The American Hospital Association reported in June 2001 that 126,000 nursing positions were unfilled and that 75 percent of all vacant hospital positions were nursing positions. The U.S. General Accounting Office (GAO) reported that in 2000 the demand for nurses exceeded the supply of nurses by 6 percent. The Greater Cincinnati Health Council, an organization comprised mainly of area hospitals, calculated that the region, which has 6,892 full- and part-time nursing positions, experienced a shortage of 1,038 nurses in 2001.
This deficit is expected to widen. The GAO and the U.S. Department of Health and Human Services (DHHS) estimate that by 2020 the country will need 28.8 percent more nurses than it has, with 46 states experiencing shortages. Ohio's nursing shortage, which was only 2 percent in 2000, is expected to grow to 28.6 percent by 2020.
Such shortages represent a deadly threat. Each surgical patient added to a nurse's workload increases the risk of death by 7 percent, according to a study by University of Pennsylvania researcher Linda Aiken in The Journal of the American Medical Association. Patients who experience life-threatening complications are less likely to be rescued in hospitals with heavy patient loads, Aiken found. Similarly, an August 2002 report prepared by the Joint Commission on Accreditation of Healthcare Organizations found that insufficient nurse staffing was a contributing factor in 24 percent of the 1,609 hospital deaths and injuries examined.
These dangerous shortages are the result of powerful supply and demand dynamics. On the demand side, blame it on that massive wave of humanity known as Baby Boomers. Born between 1946 and 1964, Boomers will start heading into their 70s in droves by 2020. DHHS estimates that, between 2000 and 2020, the number of Americans who have seen their 65th birthday will grow by 54 percent, with another 30 percent added between 2020 and 2030.
This tsunami of seniors will need more medical care and therefore more nurses.
One of the many factors affecting the supply of nurses is the aging of the current nurse work force. According to statistics released by DHHS in 2002, RNs under the age of 30 dropped from 25.1 percent in 1980 to 9.1 percent in 2000. The GAO estimates that 40 percent of the nursing work force will be more than 50 years old in 2010. By 2011 the number of new nurses will not replace those retiring, resulting in a net decrease in the number of nurses, a trend that will continue for years.
Many nurses leave the profession long before retirement due to job dissatisfaction. Twenty percent of all employed nurses considered leaving the patient care field for reasons other then retirement, according to a 2001 study by the Federation of Nurses and Health Professionals (FNHP), a nursing union. Fifty-six percent of those considered leaving because they wanted a less stressful, less physically demanding job, the study found. Of all nurses responding, 55 percent were dissatisfied with staffing levels and 22 percent said too much overtime was required.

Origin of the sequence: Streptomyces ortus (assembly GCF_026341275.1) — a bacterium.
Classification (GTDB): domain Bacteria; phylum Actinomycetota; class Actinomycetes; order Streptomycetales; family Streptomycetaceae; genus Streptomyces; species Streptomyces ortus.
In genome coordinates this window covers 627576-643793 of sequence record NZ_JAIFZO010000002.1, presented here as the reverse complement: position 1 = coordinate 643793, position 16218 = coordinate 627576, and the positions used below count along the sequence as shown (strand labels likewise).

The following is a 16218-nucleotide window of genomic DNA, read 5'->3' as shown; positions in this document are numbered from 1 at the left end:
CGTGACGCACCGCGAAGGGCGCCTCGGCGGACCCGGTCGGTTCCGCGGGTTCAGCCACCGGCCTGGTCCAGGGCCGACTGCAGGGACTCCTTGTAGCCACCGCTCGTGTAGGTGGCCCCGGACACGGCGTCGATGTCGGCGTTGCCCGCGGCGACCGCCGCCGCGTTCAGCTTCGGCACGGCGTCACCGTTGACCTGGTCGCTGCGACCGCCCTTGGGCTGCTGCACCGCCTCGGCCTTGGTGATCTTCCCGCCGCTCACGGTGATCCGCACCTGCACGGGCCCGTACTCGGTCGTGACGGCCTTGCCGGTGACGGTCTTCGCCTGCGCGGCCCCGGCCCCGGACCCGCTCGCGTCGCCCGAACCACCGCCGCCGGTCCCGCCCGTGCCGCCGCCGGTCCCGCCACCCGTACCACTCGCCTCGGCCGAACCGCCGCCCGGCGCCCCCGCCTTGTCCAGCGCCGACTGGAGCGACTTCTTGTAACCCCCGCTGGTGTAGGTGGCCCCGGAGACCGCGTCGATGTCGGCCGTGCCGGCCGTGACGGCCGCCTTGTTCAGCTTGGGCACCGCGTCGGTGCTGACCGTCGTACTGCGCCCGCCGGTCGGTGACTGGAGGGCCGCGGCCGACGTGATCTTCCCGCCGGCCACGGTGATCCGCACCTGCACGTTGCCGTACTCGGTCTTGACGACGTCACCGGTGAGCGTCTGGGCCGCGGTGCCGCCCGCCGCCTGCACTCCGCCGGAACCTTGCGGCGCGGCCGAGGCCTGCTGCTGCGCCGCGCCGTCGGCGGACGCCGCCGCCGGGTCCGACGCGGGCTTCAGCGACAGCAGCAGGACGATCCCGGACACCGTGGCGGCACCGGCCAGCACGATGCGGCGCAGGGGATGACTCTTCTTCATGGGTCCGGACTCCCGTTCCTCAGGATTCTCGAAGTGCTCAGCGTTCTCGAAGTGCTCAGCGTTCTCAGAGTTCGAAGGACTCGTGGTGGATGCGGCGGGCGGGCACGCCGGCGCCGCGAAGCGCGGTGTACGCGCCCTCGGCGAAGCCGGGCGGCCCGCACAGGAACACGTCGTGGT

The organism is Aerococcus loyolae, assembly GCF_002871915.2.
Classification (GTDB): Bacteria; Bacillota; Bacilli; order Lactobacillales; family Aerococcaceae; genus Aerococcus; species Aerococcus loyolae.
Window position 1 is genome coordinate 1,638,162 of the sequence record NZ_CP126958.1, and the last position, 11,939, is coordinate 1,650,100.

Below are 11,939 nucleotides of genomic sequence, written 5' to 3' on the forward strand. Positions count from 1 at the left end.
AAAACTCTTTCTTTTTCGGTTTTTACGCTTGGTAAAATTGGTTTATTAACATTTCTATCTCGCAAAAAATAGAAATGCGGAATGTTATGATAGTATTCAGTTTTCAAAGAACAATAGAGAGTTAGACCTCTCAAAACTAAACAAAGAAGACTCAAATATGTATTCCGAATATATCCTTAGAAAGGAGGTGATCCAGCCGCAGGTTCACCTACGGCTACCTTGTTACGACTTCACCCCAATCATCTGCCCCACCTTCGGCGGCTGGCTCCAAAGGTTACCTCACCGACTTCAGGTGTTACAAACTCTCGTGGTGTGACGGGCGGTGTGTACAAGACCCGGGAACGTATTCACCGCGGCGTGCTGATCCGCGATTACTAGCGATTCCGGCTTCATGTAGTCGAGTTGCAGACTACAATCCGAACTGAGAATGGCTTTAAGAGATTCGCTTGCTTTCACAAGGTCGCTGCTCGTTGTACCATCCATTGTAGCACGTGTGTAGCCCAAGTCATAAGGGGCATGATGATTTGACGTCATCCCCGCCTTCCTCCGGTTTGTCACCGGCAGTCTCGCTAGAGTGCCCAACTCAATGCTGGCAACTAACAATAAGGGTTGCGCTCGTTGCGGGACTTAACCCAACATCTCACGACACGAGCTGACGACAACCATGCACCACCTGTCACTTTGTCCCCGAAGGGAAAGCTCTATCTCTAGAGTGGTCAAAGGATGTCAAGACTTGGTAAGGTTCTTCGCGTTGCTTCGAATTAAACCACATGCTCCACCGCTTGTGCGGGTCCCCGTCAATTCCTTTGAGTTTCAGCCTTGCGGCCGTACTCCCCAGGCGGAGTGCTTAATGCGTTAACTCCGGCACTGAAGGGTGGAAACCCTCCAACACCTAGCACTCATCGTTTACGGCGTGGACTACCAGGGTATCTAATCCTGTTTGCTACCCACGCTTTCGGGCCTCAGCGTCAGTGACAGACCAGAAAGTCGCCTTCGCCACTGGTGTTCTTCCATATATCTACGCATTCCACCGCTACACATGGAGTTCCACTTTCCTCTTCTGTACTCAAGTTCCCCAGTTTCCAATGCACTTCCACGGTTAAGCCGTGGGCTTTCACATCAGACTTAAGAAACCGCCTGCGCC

As a general rule, about 10 percent of professionals express dissatisfaction with their job when asked. In a 2000 DHHS survey, 30.5 percent of nurses were dissatisfied, and Penn researcher Aiken found that more than 40 percent of hospital nurses were unhappy.
Such dissatisfaction not only drains the profession of capable nurses but also discourages new entrants. In a survey conducted by the American Nursing Association, 54.8 percent of nurses responding indicated that they would not recommend nursing as a career choice, and 23 percent would actively discourage such a choice.
Yet another cause for the nursing shortage is that, given the exodus from the profession, there are too few nurses-to-be in the pipeline. After years of reporting low enrollment figures, the American Association of Colleges of Nursing (AACN) reported a 16.6 percent increase in enrollments in baccalaureate nursing programs from 2002 to 2003. However, this increase, even if sustained annually, will not provide enough nurses, according to Peter Buerhaus, a registered nurse and researcher at Vanderbilt University.
"Enrollments of young people in nursing programs would have to increase at least 40 percent annually to replace those expected to leave the work force through retirement," Buerhaus wrote in the November/December 2003 issue of Health Affairs.
But due to a lack of faculty at nursing schools, enrollment can't increase by 40 percent annually.
"11,304 applicants who satisfied or exceeded admissions requirements were denied admittance to entry-level nursing programs due to insufficient numbers of faculty ... and other factors," according to an AACN report on 2003 enrollments. Of all schools responding, 64.8 percent cited faculty shortages as the primary constraint on enrollment.
A July 2002 article in The Cincinnati Business Courier confirmed that nursing schools in Cincinnati and Northern Kentucky have not escaped this faculty drought.
"Program administrators predict that the region needs an additional 100 instructors, not to mention new professors to replace those retiring," the Business Courier reported. "At Cincinnati State Technical and Community College, hundreds of students are facing an 18-month wait to get into clinical courses."
As with the nursing shortage overall, the shortage of faculty is expected to worsen. Nursing Outlook reports the average age of nursing school faculty with doctoral degrees is 53.5, and the AACN pegs the average age of those with masters' degrees, the minimum required for teaching in most states, at 49. Because faculty members retire on average at 62.5, a wave of retirements is expected in the next 10 to 15 years.
Next week's Statehouse will examine the steps being taken by federal and Ohio lawmakers, nursing organizations and the health-care industry to reverse the supply-side trends causing this dangerous nursing shortage.
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